by Luke Jones
Posted 2/4/2013 12:00 am
Updated 1 year ago
To bring an object to life, there first must be a design. Normally this is built on a computer with 3-D modeling software. An object already available in physical space can also be copied using a 3-D scanner.
Once there’s a 3-D model ready, it can be printed. Most 3-D printers construct objects in strong ABS plastic. The plastic comes in strings similar to WeedEater line, and there are two types: support material — which holds the object in place and is removed later — and build material.
A square of foam or plastic goes into the refrigerator-shaped printer. A typical printer’s build space is about 1 cubic foot.
Once the door is closed, the base rises to the top of the chamber and a pair of heated nozzles melts the plastic and squirts it onto the base, alternating between the support and build material.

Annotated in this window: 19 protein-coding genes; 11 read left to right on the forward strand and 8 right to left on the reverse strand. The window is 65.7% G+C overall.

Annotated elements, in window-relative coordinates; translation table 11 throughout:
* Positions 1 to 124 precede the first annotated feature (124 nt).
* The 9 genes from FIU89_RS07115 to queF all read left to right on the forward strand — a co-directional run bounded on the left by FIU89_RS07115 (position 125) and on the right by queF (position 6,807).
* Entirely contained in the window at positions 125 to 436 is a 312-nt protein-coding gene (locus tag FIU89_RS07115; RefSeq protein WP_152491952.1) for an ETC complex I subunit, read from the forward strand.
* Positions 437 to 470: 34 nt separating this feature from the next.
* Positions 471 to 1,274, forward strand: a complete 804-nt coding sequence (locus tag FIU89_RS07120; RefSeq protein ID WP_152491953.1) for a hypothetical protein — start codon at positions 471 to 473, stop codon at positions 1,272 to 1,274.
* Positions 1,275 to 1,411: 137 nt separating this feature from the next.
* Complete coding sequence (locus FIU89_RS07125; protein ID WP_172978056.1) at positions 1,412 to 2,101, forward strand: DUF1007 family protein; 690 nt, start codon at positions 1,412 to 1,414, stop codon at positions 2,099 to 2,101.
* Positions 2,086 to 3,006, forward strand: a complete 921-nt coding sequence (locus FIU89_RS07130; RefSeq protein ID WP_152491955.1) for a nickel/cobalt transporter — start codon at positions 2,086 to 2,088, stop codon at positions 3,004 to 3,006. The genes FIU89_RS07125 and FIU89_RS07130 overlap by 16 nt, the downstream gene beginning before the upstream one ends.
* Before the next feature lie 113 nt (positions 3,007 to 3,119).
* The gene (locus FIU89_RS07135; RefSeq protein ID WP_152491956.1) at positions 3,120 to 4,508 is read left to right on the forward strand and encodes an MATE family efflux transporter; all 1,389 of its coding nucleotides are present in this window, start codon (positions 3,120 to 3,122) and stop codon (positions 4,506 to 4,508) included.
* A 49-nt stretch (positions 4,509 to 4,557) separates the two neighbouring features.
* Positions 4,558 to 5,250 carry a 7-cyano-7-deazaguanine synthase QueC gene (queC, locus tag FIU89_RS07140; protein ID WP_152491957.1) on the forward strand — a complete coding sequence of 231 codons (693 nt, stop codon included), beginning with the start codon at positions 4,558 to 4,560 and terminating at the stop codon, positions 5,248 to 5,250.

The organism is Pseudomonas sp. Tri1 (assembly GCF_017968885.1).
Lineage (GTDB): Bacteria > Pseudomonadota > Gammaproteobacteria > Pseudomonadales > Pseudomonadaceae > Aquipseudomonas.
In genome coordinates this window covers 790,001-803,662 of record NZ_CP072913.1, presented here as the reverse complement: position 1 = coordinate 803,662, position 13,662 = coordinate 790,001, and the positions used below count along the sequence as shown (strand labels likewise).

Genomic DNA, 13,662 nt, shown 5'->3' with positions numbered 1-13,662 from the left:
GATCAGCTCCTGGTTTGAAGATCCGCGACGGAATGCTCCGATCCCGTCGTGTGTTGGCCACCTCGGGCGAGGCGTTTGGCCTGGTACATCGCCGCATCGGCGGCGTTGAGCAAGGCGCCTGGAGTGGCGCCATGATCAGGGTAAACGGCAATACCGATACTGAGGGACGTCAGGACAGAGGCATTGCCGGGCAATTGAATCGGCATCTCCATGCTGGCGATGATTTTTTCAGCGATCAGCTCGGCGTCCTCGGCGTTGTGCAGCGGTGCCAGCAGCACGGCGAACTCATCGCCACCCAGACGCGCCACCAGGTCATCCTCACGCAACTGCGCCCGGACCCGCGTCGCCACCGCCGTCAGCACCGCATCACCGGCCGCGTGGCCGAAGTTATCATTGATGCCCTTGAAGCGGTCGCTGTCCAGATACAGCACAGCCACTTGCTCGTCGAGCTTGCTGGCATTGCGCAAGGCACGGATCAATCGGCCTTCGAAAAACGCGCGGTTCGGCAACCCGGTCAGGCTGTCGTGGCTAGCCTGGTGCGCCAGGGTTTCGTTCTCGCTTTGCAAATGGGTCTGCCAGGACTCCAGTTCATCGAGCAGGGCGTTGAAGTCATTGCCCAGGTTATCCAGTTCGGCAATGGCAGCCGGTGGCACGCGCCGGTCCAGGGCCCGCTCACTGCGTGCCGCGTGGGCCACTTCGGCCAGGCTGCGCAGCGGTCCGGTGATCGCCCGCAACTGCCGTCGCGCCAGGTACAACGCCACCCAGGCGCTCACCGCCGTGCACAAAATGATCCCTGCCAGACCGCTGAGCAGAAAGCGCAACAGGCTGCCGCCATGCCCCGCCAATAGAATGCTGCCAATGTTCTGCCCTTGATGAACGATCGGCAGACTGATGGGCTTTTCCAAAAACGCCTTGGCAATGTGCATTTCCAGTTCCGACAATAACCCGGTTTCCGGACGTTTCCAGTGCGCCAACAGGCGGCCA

After squirting one layer of plastic, the base moves down about seven-thousandths of an inch and begins another, placing layer after layer, until the object is complete.
“Some fuse with a laser; others use an oven,” said George Tebbetts, chair of the department of engineering technology at the University of Arkansas at Little Rock. “It’s molten as it comes out of the nozzle. It’s a heated chamber, so when it comes out, it’s at just a point below molten. It will fuse immediately when it comes out of the nozzle; then it’s done.”
The actual printing process isn’t rapid: Depending on the model and project, it can take anywhere from four to 100 or more hours to print.
Once out of the machine, the support material needs to be removed. In some cases, it’s simply broken off the object by hand. In other situations, like at UALR, it’s placed in a tank of slightly alkaline water, which is then heated up to 70 degrees Celsius. The object is left in the tank until the support material dissolves.
See also: 3-D Printers Show Unlimited Potential